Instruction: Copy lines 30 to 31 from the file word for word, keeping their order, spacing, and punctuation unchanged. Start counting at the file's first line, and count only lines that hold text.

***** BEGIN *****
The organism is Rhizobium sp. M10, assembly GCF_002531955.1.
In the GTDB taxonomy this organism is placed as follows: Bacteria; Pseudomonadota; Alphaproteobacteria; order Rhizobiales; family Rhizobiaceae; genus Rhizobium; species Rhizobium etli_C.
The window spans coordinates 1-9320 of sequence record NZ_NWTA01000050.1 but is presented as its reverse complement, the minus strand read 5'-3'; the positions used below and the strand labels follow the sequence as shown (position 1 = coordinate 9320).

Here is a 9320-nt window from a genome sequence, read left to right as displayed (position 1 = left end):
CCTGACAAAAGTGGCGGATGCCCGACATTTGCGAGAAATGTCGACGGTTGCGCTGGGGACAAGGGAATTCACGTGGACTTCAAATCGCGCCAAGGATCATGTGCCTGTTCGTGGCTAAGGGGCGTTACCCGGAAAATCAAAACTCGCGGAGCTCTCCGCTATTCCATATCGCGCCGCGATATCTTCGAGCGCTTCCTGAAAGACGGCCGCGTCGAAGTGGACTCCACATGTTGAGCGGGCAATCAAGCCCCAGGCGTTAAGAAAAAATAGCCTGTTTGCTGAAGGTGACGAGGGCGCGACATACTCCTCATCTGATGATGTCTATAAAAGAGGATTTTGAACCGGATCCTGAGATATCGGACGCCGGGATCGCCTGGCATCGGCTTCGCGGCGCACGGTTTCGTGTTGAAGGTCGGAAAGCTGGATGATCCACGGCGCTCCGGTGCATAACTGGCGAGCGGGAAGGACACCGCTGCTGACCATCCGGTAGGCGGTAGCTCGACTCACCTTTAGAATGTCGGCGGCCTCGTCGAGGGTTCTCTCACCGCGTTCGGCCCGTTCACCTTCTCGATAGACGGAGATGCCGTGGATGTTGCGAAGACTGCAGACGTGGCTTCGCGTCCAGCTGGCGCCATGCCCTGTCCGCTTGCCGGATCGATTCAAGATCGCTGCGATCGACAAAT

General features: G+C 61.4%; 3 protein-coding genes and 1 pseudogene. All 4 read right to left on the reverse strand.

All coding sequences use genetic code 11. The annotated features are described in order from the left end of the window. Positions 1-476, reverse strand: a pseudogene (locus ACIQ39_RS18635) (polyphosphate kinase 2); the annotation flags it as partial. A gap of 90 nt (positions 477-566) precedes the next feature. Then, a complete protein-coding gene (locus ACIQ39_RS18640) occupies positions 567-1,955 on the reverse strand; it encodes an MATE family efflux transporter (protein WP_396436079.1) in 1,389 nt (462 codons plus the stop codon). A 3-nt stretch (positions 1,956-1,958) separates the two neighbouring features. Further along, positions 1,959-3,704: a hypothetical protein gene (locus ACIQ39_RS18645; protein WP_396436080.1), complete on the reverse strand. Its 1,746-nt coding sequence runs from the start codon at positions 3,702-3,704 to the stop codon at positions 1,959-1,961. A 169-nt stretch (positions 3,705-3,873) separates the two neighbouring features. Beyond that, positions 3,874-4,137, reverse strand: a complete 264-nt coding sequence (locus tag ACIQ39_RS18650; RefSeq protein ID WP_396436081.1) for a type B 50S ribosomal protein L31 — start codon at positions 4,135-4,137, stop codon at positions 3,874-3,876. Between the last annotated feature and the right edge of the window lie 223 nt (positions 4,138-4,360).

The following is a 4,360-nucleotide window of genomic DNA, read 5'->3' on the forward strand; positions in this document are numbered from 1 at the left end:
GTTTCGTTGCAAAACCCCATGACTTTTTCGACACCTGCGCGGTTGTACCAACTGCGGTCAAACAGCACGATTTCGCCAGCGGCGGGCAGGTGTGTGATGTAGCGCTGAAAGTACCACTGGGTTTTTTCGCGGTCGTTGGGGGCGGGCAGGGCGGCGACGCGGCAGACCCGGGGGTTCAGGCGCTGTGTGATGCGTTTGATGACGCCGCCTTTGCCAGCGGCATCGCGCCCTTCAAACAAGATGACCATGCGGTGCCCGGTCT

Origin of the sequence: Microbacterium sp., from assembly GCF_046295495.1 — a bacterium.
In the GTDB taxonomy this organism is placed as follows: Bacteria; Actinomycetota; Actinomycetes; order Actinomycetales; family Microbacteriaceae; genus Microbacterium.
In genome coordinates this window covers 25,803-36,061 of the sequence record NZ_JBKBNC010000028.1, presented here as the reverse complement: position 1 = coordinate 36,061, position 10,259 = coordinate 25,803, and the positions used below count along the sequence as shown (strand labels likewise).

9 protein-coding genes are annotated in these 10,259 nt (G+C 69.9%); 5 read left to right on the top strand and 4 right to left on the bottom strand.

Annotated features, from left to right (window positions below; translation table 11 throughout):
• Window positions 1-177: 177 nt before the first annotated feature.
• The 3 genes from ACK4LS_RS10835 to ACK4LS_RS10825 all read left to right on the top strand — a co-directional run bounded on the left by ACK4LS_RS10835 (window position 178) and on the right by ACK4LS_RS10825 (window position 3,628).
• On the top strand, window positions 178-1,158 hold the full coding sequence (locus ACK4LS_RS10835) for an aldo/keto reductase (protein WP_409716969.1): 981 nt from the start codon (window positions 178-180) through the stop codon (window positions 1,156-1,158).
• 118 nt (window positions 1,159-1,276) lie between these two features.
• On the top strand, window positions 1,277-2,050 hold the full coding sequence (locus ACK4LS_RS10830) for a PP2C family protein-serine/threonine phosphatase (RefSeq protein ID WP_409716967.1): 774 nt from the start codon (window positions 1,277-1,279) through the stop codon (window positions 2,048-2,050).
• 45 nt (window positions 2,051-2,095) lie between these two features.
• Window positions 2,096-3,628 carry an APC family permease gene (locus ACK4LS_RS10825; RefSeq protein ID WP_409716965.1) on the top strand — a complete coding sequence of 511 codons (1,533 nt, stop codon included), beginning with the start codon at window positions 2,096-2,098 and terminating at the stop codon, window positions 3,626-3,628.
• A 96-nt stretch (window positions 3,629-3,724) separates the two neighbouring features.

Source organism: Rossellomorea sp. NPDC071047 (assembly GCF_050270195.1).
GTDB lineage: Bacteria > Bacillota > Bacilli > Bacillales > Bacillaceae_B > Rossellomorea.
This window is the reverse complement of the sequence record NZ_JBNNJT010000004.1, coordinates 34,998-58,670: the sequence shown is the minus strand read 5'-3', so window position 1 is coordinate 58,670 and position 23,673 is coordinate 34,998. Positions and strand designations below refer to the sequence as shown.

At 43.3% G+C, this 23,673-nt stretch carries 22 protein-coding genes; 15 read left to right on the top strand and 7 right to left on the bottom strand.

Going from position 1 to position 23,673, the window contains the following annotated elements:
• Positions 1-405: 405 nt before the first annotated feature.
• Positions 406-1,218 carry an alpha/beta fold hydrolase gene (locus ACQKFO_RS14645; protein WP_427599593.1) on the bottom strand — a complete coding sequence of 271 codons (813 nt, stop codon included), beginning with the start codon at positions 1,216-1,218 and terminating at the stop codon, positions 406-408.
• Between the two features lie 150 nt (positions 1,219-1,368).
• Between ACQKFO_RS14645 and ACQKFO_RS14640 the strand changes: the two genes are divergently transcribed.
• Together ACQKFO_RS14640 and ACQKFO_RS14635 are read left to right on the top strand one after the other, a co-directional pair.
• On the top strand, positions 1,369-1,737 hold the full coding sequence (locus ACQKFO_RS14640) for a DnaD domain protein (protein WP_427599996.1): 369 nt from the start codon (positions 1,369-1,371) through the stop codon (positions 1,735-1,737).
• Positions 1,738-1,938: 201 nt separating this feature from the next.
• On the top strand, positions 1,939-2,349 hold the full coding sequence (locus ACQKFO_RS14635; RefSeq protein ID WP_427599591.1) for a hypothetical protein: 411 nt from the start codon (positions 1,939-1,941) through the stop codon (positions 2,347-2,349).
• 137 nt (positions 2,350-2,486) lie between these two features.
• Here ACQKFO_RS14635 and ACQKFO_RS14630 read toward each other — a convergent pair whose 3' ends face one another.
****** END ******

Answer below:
• Between the two features lie 150 nt (positions 1,219-1,368).
• Between ACQKFO_RS14645 and ACQKFO_RS14640 the strand changes: the two genes are divergently transcribed.